Replacement of a metal in a compound by a more active metal: A more reactive metal replaces the less reactive metal in a compound -It is important to understand the periodic trends for the reactivity of metals Example: Zn + CuSO 4 ZnSO 4 + Cu (s)
Replacement of Hydrogen in acids by metals: Many metals react with certain acids to replace the hydrogen in the acid to form a metallic compound. Metals from Li to Na will Replace hydrogen from water and acids. Metals from Mg to Pb Will replace hydrogen from acids only. Example: Zn + H 2 SO 4 ZnSO 4 + H 2(g)
Replacement of Halogens: Replacement of a halogen with another halogen depends on the reactivity of the two halogens involved. A more reactive halogen always replaces a less active halogen. Cl 2 + 2KBr 2KCl + Br 2 How does the reactivity of the halogens progress?
Double Replacement Reaction: An exchange of positive ions between two compounds. There are generally three rules that govern this type of reaction. These reactions are generally ionic in nature and take place in an aqueous solution. To occur, one of the products must be a. An insoluble precipitate b. A gas c. A molecular compound Double Replacement – AY + BX AX + BY 1.One of the products is only slightly soluble and precipitates from solution. Na 2 S + Cd(NO 3 ) 2(aq) CdS + 2NaNO 3(aq) 2.One of the products is a gas 2NaCN (aq) + H 2 SO 4(aq) 2HCN (g) + Na 2 SO 4(aq) 3. One product is a molecular compound such as water Ca(OH) 2(aq) + 2HCl (aq) CaCl 2(aq) + 2H 2 O (l)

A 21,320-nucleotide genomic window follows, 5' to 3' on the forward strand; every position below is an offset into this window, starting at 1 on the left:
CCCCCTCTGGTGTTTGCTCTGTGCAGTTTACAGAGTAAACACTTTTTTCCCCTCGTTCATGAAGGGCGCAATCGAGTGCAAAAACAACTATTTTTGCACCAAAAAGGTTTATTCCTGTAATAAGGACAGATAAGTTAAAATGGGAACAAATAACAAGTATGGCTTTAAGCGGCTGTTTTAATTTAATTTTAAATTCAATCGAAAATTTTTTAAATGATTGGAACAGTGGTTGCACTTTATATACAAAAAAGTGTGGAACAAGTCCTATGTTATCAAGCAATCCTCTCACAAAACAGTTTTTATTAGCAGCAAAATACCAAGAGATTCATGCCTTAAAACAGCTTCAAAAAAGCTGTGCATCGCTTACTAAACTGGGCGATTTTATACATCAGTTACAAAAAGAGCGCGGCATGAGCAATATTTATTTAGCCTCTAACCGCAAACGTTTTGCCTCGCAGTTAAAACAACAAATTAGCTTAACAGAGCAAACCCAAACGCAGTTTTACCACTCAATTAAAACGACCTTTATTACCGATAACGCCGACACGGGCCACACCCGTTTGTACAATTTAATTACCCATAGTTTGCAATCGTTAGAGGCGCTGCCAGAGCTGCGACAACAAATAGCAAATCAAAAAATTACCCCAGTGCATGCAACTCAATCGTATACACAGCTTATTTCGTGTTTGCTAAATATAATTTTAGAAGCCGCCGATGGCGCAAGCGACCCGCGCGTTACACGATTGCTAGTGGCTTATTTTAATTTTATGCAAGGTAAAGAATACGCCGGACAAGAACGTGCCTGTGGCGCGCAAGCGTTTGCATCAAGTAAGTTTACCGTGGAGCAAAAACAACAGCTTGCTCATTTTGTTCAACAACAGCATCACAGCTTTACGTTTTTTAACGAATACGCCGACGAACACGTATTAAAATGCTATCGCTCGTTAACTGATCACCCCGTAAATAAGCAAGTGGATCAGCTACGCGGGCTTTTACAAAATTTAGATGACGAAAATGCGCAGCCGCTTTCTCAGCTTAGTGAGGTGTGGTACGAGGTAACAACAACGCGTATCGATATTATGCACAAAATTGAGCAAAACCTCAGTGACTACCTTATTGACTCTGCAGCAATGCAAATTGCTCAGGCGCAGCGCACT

Combustion Reaction: Occurs when an element or compound reacts with oxygen, often producing energy in the form of light and heat. The reaction involves oxygen as a reactant while the other reactant is often a hydrocarbon. In this case the complete combustion of a hydrocarbon produces carbon dioxide and water. 2C 8 H 18(l) + 25O 2(g) 16CO 2(g) + 18H 2 O (l) Other elements can be combusted with oxygen and look much like a combination reaction 2Mg (s) + O 2(g) 2MgO (s) A hydrocarbon is a compound composed only of hydrogen and carbon Many are used as fossil fuels – methane, propane, butane, and octane